Balkinization  

Tuesday, May 11, 2010

Is UVa committed to academic freedom?

Sandy Levinson

A new Levinson has joined the blogosphere. My daughter Rachel, who is the Senior Counsel at the American Association of University Professors, has written an excellent comment at the American Constitution Society site about the scandalous attempt by the Virginia Attorney General to engage in a witch-hunt regarding a former UVa climate scientist who actually believes in the reality of global climate change (unlike, apparently, Ken Cuccinelli, the AG). Since he is aptly described as a publicity-seeking yahoo (who, of course, was elected by the voters of Virginia), perhaps one shouldn't be all that shocked that he indeed behaves like a yahoo. What is more shocking, frankly, is the so-far submissive response of the University of Virginia.

Not only, as Rachel points out, does Sweezy v. New Hampshire suggest a winning argument against such yahooism, but the cravenness of the University, should it continue, threatens not only the good name of a great University and the willingness of UVa faculty to engage in cutting-edge research, but also the willingness, I should think, of non-Virginians to collaborate with anyone at UVa. After all, the yahoo-Attorney General is asking for all emails, etc., relating to the research of Prof. Mann when he was at UVa, which means that a large number of scholars elsewhere presumably have some interest in their own privacy (not to mention not being subpeoned themselves by the yahoo-AG, especially if they're so unfortunate as still to live in Virginia and subject to process). The analogy that comes to mind is a reporter being asked to burn a source. Sometimes a reporter will (and should) be required to do so, but only after the reporter engages in a good-faith attempt to resist the request and forces the state to prove a genuine need, etc. So far, the University seems to be the equivalent of the publisher who refuses to back up a reporter at all (including, of course, providing necessary legal counsel to resist the illegitimate demand and save the reporter from personal bankruptcy).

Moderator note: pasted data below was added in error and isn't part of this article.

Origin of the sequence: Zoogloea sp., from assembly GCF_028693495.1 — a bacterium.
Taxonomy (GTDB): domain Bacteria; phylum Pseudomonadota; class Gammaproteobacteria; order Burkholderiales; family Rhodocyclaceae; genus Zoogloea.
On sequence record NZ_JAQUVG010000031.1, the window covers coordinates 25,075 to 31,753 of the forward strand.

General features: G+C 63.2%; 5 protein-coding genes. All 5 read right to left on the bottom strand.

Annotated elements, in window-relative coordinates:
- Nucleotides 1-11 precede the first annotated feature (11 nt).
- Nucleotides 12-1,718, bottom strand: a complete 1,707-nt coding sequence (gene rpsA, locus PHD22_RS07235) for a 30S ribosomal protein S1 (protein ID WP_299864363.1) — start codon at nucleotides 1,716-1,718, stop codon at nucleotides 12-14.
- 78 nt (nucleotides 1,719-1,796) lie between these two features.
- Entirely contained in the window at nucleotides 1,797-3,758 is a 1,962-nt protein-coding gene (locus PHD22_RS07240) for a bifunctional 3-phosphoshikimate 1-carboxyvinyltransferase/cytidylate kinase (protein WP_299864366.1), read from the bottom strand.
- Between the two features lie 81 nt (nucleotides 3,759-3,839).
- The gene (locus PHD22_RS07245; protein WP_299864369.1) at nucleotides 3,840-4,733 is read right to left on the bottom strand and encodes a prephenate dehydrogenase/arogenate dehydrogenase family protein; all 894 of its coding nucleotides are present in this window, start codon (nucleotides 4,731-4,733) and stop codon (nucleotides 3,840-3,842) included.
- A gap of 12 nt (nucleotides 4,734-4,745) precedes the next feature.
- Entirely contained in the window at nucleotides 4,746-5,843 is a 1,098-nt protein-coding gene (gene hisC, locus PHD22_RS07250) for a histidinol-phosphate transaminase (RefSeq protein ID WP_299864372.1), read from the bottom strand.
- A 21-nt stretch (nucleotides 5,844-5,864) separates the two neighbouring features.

The University of Virginia is reputed to have a very fine law school. Surely there is someone there who might advise the Administration about the extent to which the Constitution protects academic freedom from stunts like those engaged in by the yahoo-AG. (Indeed, ironically enough, Rust v. Sullivan, written by Chief Justice Rehnquist, got five votes for the proposition that universities (unlike pre-natal clinics) are special places and therefore entitled to judicial solicitude against invasive legislation by Congress or, presumably, by yahoo-AGs.)

Should this case get to the Supreme Court, it will be good to have as a Justice a former Law School Dean--and distinguished scholar--who can be counted on to appreciate the importance of academic freedom.

Comments:

The climatologist is the rather infamous Michael Mann of the discredited hockey stick graph and climategate fame.

As the recipient of multiple grants of taxpayer money, Mann would appear to fall under the strictures of the Virginia Fraud Against Taxpayers Act (FATA).

Virginia's civil investigative demand (CID) made pursuant to FATA can be found here. It appears to request all materials related to the state grants made to Mann.

Is there something legally deficient about the CID?

Ms. Levinson does not appear to claim that it is beyond the scope of the authority granted by FATA.

There does not appear to be a special provision in FATA granting immunity to discovery requests based upon "academic freedom."

The citation to Sweezy v. New Hampshire is remarkably strained and appears to be intended more to inject McCarthy into the discussion rather than for legal authority.